§ 585.32 Purpose.
The purpose of these reporting requirements is to assist the National Highway Traffic Safety Administration in determining whether a manufacturer has complied with Standard No. 138.
§ 585.33 Applicability.
This subpart applies to manufacturers of passenger cars, multipurpose passenger vehicles, trucks, and buses with a gross vehicle weight rating of 4,536 kilograms (10,000 pounds) or less, except those vehicles with dual wheels on an axle. However, this subpart does not apply to manufacturers whose production consists exclusively of vehicles manufactured in two or more stages, and vehicles that are altered after previously having been certified in accordance with part 567 of the chapter. In addition, this subpart does not apply to manufacturers whose production of motor vehicles for the United States market is less than 5,000 vehicles in a production year.
§ 585.34 Definitions.
Production year means the 12-month period between September 1 of one year and August 31 of the following year, inclusive.
§ 585.35 Response to inquiries.
At any time prior to August 31, 2007, each manufacturer must, upon request from the Office of Vehicle Safety Compliance, provide information identifying the vehicles (by make, model, and vehicle identification number) that have been certified as complying with Standard No. 138. The manufacturer's designation of a vehicle as a certified vehicle is irrevocable.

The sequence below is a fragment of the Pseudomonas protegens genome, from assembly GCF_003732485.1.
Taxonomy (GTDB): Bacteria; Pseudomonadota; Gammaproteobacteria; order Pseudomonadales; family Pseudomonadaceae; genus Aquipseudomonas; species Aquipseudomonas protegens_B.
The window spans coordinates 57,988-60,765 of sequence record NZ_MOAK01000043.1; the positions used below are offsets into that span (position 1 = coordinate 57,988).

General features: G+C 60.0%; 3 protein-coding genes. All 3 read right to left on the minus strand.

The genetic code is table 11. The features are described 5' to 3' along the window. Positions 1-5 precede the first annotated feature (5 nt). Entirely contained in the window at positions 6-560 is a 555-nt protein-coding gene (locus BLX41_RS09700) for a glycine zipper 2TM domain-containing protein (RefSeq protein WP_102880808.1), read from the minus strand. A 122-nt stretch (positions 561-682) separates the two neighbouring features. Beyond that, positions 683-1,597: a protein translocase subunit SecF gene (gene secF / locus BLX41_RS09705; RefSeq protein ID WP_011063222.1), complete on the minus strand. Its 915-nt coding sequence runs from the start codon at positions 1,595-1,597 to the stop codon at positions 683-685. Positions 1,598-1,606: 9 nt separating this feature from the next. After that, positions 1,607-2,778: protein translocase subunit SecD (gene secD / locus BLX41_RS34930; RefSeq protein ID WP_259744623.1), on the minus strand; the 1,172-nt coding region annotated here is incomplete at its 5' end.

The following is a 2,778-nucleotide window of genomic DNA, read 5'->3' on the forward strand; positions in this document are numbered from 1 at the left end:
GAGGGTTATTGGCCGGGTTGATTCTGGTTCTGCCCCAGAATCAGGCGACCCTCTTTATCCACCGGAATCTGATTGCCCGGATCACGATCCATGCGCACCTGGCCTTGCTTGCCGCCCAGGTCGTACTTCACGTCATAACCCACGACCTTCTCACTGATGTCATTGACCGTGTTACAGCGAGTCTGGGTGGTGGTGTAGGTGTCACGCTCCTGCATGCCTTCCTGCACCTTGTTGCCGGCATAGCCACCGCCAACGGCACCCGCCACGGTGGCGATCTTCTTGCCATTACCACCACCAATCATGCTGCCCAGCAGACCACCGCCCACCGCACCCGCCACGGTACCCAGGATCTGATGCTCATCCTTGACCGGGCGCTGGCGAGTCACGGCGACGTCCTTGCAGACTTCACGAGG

§ 585.36 Reporting requirements.
(a) General reporting requirements. Within 60 days after the end of the production years ending August 31, 2006 and August 31, 2007, each manufacturer must submit a report to the National Highway Traffic Safety Administration concerning its compliance with Standard No. 138 (49 CFR 571.138) for its passenger cars, multipurpose passenger vehicles, trucks, and buses with a gross vehicle weight rating of less than 4,536 kilograms (10,000 pounds) produced in that year. Each report must --
(1) Identify the manufacturer;
(2) State the full name, title, and address of the official responsible for preparing the report;
(3) Identify the production year being reported on;
(4) Contain a statement regarding whether or not the manufacturer complied with the requirements of Standard No. 138 (49 CFR 571.138) for the period covered by the report and the basis for that statement;
(5) Provide the information specified in paragraph (b) of this section;
(6) Be written in the English language; and
(7) Be submitted to: Administrator, National Highway Traffic Safety Administration, 400 Seventh Street, S.W., Washington, D.C. 20590.
(b) Report content.
(1) Basis for statement of compliance. Each manufacturer must provide the number of passenger cars, multipurpose passenger vehicles, trucks, and buses with a gross vehicle weight rating of 4,536 kilograms (10,000 pounds) or less, except those vehicles with dual wheels on an axle, manufactured for sale in the United States for each of the three previous production years, or, at the manufacturer's option, for the current production year. A new manufacturer that has not previously manufactured these vehicles for sale in the United States must report the number of such vehicles manufactured during the current production year.